How to be a disability A.L.L.Y.
A significant disability affects an estimated 1.3 billion people today, or 16% of the global population. The disability community is one of the most underrepresented and misunderstood minority groups in the world. Inclusion of people with disabilities means including them in everyday activities and giving them equal opportunities, so that they can hold the same roles as their peers without disabilities.
Many people who are healthy and abled, feel disability rights are not relevant to them. Remember, disability can happen to you or your loved ones at any time. Disability issues are an integral part of social justice and human rights. A society built with accessibility and inclusivity at its core (universal design) leads to a better world.
What is the disability ally network?
An ally network is a group of people who are committed to making the world a more inclusive place for people with disabilities. Through this network, allies are empowered to challenge ableism and advocate for the rights of people with disabilities. This network allows members to discuss disability issues, network with other allies, and come up with ways to work together to create a more inclusive society.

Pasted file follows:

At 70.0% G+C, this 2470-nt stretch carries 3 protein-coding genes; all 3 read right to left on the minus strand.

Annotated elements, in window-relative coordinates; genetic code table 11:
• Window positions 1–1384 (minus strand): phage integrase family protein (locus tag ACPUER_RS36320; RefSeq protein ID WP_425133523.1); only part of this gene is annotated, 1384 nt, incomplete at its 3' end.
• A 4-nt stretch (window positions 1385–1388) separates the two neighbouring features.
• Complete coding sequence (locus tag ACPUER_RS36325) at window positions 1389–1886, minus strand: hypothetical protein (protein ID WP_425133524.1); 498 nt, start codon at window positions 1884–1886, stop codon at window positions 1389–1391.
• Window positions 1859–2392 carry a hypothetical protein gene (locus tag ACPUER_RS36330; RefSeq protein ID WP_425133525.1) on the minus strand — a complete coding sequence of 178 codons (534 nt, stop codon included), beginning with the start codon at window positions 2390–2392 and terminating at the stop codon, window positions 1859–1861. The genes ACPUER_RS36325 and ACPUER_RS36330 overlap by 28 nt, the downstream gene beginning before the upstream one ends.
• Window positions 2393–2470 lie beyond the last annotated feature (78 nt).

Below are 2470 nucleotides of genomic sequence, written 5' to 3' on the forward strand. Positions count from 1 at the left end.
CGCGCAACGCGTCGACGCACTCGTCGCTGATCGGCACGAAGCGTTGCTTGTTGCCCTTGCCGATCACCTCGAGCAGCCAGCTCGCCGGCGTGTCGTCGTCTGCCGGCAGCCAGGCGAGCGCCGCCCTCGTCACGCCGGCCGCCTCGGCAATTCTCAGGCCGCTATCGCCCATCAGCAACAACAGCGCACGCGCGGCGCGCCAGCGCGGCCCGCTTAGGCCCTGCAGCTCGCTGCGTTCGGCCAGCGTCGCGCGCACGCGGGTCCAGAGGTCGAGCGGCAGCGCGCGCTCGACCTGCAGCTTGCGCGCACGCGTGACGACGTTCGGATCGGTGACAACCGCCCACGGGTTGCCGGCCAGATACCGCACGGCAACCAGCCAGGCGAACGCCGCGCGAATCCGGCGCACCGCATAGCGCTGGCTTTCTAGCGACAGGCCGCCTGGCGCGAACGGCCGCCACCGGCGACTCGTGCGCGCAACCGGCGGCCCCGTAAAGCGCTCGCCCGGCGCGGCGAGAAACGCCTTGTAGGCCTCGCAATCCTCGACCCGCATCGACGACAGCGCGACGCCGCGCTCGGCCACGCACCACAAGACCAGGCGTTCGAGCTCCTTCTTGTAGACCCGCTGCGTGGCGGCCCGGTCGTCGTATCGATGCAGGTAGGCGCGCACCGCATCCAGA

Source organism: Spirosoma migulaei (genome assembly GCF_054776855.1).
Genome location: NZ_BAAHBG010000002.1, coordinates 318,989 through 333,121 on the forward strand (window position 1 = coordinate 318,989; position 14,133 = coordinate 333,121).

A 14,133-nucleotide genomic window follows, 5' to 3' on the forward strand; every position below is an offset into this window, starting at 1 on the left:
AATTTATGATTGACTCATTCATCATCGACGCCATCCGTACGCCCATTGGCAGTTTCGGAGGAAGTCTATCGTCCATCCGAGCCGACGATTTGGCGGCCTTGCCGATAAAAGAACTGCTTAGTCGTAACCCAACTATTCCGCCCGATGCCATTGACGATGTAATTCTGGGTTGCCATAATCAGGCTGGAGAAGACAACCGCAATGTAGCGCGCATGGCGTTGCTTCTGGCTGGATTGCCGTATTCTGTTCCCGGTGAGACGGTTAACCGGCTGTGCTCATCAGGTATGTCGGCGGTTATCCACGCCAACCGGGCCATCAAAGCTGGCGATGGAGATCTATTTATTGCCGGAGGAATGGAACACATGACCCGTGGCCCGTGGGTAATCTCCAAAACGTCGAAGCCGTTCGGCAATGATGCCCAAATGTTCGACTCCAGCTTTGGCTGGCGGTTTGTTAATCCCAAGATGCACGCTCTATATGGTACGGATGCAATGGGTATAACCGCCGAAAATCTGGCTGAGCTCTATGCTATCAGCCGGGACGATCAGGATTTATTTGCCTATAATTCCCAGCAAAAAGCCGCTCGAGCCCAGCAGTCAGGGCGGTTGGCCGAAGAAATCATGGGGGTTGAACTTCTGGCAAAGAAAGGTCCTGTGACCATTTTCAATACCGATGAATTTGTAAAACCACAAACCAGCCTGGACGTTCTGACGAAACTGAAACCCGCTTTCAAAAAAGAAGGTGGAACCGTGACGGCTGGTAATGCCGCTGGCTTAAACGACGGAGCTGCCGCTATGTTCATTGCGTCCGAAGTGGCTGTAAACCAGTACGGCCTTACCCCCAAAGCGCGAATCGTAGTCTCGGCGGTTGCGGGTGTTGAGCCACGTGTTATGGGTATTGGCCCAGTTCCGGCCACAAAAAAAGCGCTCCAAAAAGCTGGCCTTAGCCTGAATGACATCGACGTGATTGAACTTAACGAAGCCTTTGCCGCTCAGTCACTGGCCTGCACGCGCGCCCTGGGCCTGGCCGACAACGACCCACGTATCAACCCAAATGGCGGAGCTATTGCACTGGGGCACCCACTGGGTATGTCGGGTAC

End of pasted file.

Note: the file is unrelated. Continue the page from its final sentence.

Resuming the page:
The importance of allyship
Allyship is essential in the effort to create a more inclusive and accessible society. An ally makes a conscious effort to create a safe and supportive environment, where all individuals feel respected and valued. Allyship is not only important for those with disabilities, but also for those who believe in justice and equity. By being an active ally, each of us can make a difference in the lives of disabled individuals and communities.
What are some things I can do to be an ally?
Being an ally to people with disabilities involves more than just being kind and understanding. Here are some things you can do to become a better ally.
Acknowledge and respect individual experiences and abilities
Before we can become disability allies, we must first be aware of our own biases. Take the time to reflect on your own attitudes and assumptions about disability and be prepared to confront those biases. Once you are aware of your biases and have worked to address them, you can work to create an inclusive environment for everyone.